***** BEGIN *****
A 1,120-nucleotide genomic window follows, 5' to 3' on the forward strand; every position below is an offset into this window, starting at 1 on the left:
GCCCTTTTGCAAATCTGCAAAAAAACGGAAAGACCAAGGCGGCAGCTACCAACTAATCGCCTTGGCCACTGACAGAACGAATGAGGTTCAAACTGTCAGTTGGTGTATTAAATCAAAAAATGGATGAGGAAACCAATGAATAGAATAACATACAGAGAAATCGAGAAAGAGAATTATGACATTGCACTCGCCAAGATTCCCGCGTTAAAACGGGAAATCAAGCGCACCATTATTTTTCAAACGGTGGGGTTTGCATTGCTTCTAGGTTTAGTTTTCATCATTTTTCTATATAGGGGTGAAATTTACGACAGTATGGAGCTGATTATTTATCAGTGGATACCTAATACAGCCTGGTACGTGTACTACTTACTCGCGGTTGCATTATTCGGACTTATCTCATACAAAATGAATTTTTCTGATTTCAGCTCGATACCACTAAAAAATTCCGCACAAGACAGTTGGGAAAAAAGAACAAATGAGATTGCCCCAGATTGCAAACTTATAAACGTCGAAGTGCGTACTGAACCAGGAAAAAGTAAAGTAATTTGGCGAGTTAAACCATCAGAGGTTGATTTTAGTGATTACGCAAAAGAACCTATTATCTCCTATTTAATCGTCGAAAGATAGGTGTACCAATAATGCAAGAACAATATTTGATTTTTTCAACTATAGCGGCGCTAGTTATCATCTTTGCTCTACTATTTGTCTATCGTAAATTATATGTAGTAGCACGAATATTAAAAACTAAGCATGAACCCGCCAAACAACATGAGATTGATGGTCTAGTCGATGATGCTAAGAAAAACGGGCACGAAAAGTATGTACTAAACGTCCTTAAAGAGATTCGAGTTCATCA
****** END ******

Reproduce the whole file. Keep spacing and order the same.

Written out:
A 1,120-nucleotide genomic window follows, 5' to 3' on the forward strand; every position below is an offset into this window, starting at 1 on the left:
GCCCTTTTGCAAATCTGCAAAAAAACGGAAAGACCAAGGCGGCAGCTACCAACTAATCGCCTTGGCCACTGACAGAACGAATGAGGTTCAAACTGTCAGTTGGTGTATTAAATCAAAAAATGGATGAGGAAACCAATGAATAGAATAACATACAGAGAAATCGAGAAAGAGAATTATGACATTGCACTCGCCAAGATTCCCGCGTTAAAACGGGAAATCAAGCGCACCATTATTTTTCAAACGGTGGGGTTTGCATTGCTTCTAGGTTTAGTTTTCATCATTTTTCTATATAGGGGTGAAATTTACGACAGTATGGAGCTGATTATTTATCAGTGGATACCTAATACAGCCTGGTACGTGTACTACTTACTCGCGGTTGCATTATTCGGACTTATCTCATACAAAATGAATTTTTCTGATTTCAGCTCGATACCACTAAAAAATTCCGCACAAGACAGTTGGGAAAAAAGAACAAATGAGATTGCCCCAGATTGCAAACTTATAAACGTCGAAGTGCGTACTGAACCAGGAAAAAGTAAAGTAATTTGGCGAGTTAAACCATCAGAGGTTGATTTTAGTGATTACGCAAAAGAACCTATTATCTCCTATTTAATCGTCGAAAGATAGGTGTACCAATAATGCAAGAACAATATTTGATTTTTTCAACTATAGCGGCGCTAGTTATCATCTTTGCTCTACTATTTGTCTATCGTAAATTATATGTAGTAGCACGAATATTAAAAACTAAGCATGAACCCGCCAAACAACATGAGATTGATGGTCTAGTCGATGATGCTAAGAAAAACGGGCACGAAAAGTATGTACTAAACGTCCTTAAAGAGATTCGAGTTCATCA